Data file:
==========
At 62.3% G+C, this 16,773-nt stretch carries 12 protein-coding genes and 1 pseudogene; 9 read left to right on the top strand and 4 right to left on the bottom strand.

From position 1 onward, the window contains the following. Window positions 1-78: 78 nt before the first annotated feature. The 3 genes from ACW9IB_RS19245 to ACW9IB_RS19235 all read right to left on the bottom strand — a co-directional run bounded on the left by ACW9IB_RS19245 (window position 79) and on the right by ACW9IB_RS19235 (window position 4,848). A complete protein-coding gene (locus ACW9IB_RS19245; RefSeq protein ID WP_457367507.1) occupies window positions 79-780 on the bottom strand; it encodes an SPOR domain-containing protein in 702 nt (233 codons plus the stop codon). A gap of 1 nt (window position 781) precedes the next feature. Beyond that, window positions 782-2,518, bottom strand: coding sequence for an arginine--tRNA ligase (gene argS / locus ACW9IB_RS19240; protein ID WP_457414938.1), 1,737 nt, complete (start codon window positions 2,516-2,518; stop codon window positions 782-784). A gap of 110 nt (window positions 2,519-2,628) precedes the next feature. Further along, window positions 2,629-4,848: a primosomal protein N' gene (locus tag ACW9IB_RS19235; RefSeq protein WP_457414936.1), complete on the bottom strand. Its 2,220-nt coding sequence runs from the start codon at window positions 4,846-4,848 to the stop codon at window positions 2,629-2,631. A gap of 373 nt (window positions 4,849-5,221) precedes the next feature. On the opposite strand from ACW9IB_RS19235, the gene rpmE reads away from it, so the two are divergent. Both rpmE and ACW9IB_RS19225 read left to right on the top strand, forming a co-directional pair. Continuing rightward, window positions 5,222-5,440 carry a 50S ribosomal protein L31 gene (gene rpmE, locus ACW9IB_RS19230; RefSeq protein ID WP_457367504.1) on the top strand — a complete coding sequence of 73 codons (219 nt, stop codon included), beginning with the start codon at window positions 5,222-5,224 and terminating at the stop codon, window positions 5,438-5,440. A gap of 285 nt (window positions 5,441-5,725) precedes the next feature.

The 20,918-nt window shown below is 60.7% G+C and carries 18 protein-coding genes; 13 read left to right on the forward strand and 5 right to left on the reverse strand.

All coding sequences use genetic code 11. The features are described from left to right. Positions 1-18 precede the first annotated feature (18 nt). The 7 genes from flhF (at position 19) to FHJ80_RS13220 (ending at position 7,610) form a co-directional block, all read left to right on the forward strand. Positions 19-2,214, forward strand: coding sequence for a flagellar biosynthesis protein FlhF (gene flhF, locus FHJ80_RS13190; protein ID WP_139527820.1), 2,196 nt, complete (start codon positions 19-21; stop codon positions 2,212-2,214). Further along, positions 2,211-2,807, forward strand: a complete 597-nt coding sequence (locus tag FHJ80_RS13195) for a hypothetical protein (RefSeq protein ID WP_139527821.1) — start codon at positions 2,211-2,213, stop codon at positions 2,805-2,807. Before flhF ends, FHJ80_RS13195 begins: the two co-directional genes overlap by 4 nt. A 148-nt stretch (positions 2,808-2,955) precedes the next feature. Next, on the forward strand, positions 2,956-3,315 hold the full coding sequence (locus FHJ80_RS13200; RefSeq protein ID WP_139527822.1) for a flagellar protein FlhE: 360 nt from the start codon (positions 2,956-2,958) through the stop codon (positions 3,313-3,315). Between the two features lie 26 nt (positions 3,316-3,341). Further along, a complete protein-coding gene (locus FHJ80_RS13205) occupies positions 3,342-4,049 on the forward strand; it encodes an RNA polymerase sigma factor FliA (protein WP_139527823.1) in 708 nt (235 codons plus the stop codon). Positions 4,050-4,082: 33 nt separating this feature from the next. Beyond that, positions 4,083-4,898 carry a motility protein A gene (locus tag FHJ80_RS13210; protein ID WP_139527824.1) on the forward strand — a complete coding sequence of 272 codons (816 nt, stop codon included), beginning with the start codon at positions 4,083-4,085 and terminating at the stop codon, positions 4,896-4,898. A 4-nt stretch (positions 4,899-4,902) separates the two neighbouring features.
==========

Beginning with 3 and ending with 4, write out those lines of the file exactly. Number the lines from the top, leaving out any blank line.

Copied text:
The 20,918-nt window shown below is 60.7% G+C and carries 18 protein-coding genes; 13 read left to right on the forward strand and 5 right to left on the reverse strand.

All coding sequences use genetic code 11. The features are described from left to right. Positions 1-18 precede the first annotated feature (18 nt). The 7 genes from flhF (at position 19) to FHJ80_RS13220 (ending at position 7,610) form a co-directional block, all read left to right on the forward strand. Positions 19-2,214, forward strand: coding sequence for a flagellar biosynthesis protein FlhF (gene flhF, locus FHJ80_RS13190; protein ID WP_139527820.1), 2,196 nt, complete (start codon positions 19-21; stop codon positions 2,212-2,214). Further along, positions 2,211-2,807, forward strand: a complete 597-nt coding sequence (locus tag FHJ80_RS13195) for a hypothetical protein (RefSeq protein ID WP_139527821.1) — start codon at positions 2,211-2,213, stop codon at positions 2,805-2,807. Before flhF ends, FHJ80_RS13195 begins: the two co-directional genes overlap by 4 nt. A 148-nt stretch (positions 2,808-2,955) precedes the next feature. Next, on the forward strand, positions 2,956-3,315 hold the full coding sequence (locus FHJ80_RS13200; RefSeq protein ID WP_139527822.1) for a flagellar protein FlhE: 360 nt from the start codon (positions 2,956-2,958) through the stop codon (positions 3,313-3,315). Between the two features lie 26 nt (positions 3,316-3,341). Further along, a complete protein-coding gene (locus FHJ80_RS13205) occupies positions 3,342-4,049 on the forward strand; it encodes an RNA polymerase sigma factor FliA (protein WP_139527823.1) in 708 nt (235 codons plus the stop codon). Positions 4,050-4,082: 33 nt separating this feature from the next. Beyond that, positions 4,083-4,898 carry a motility protein A gene (locus tag FHJ80_RS13210; protein ID WP_139527824.1) on the forward strand — a complete coding sequence of 272 codons (816 nt, stop codon included), beginning with the start codon at positions 4,083-4,085 and terminating at the stop codon, positions 4,896-4,898. A 4-nt stretch (positions 4,899-4,902) separates the two neighbouring features.